To start with…there will be no massive fanfare for the upgrade that I anticipated for the site today. The Deadline that I set for myself unfortunately has come and gone but I am almost there and the new site should be up and running by the end of this weekend.
That being said, back in June 2011 I did a post on EA (Enterprise Architecture) that was a very high level look at what the biggest IT Departments around the world invest thousands of man hours per year on. I wanted to take a step back from the largest of the large and take a look at how EA can impact a smaller company…say one that has less than 25 staff. Typically speaking, diving into the structure and discipline of EA for these groups is a pipe dream, much like taking full advantage of other frameworks like ITIL or CoBIT…there just is not enough time to do everything with a small staff and there is not a substantial enough depth of experience internally to make it happen.
To take EA to its basest level and apply it to any organization it is important to understand that it is a process for the tactical implementation and alignment of the overall organizational strategy. The enterprise today regardless of its size truly is embroiled in battle on multiple fronts and to take quote from Carl von Clausewitz “the campaign plan only survives the first contact with the enemy”. To better enable the tactical implementation of EA or any IT Governance model for that matter, the image above nicely pulls together the fact that IT must be a partner with the business to survive.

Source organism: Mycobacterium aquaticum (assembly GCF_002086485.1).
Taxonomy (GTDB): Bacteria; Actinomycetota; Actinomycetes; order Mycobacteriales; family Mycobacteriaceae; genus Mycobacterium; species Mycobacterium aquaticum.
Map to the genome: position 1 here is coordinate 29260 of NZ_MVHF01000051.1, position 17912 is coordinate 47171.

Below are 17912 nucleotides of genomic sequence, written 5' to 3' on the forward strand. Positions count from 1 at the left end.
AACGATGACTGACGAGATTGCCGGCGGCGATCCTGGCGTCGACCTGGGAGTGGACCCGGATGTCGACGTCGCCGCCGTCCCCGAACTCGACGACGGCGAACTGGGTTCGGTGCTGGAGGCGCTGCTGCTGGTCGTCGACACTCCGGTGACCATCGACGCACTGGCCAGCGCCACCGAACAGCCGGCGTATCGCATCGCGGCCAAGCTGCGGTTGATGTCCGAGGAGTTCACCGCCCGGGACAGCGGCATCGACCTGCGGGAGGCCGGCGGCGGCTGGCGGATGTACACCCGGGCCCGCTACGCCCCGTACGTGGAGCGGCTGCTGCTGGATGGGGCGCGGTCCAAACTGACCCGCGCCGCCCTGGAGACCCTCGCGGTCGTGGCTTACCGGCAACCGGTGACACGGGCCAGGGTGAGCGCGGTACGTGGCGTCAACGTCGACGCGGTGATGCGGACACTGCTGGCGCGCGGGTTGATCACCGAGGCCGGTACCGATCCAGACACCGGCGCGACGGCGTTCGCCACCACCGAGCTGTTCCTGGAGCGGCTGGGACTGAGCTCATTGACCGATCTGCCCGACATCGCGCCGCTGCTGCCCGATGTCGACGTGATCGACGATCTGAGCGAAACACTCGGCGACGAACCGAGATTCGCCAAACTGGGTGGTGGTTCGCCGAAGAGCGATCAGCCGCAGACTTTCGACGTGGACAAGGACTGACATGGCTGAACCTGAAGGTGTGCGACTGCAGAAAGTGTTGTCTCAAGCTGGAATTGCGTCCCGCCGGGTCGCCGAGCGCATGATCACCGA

Learning what the business or organization needs, building a strategy to support those objectives, prioritizing the structure and the projects and then executing on that plan with a solid operational model that is supported with the right systems, the right core processes and an infrastructure that can sustain both growth and provide on going capabilities.
But in the center of that image there is the broader topic f EA itself. For some time I have been a fan of the principles laid out by the TOGAF framework and when we dive into the center portion of the above model we see that is where there is some complication:
First developed in 1995, TOGAF was based on the US Department of Defense Technical Architecture Framework for Information Management (TAFIM). From this sound foundation, The Open Group Architecture Forum has developed successive versions of TOGAF at regular intervals and published them on The Open Group public web site.
Within TOGAF itself are the guides, tools and many insights to guide and support the implementation of applying EA into nearly any enterprise. TOGAF itself recently released version 9.1 of its own standard and to find out more about it check out their own Introduction to TOGAF 9.1 Whitepaper.
A frame work is great and looking at the big picture is wonderful but when it comes time to make the investment of time and resources there are circumstances (ie very small IT Departments) that this just is not feasible. I would actually disagree. The work that I do every day is to support small IT Shops with building strategies to support many different industries and with that strategy in place provide tactical intelligence and support to implement and act upon that plan.
Doing this is one of the most enjoyable parts of my day as every question is a unique circumstance and a new challenge.
And speaking of my day…a new month begins and that means a new set of challenges as a Technical Sales Guy. As I dive more into the world of the “Big Picture” I will be doing more insights into EA but will be breaking it down into more digestible pieces.
Chris J Powell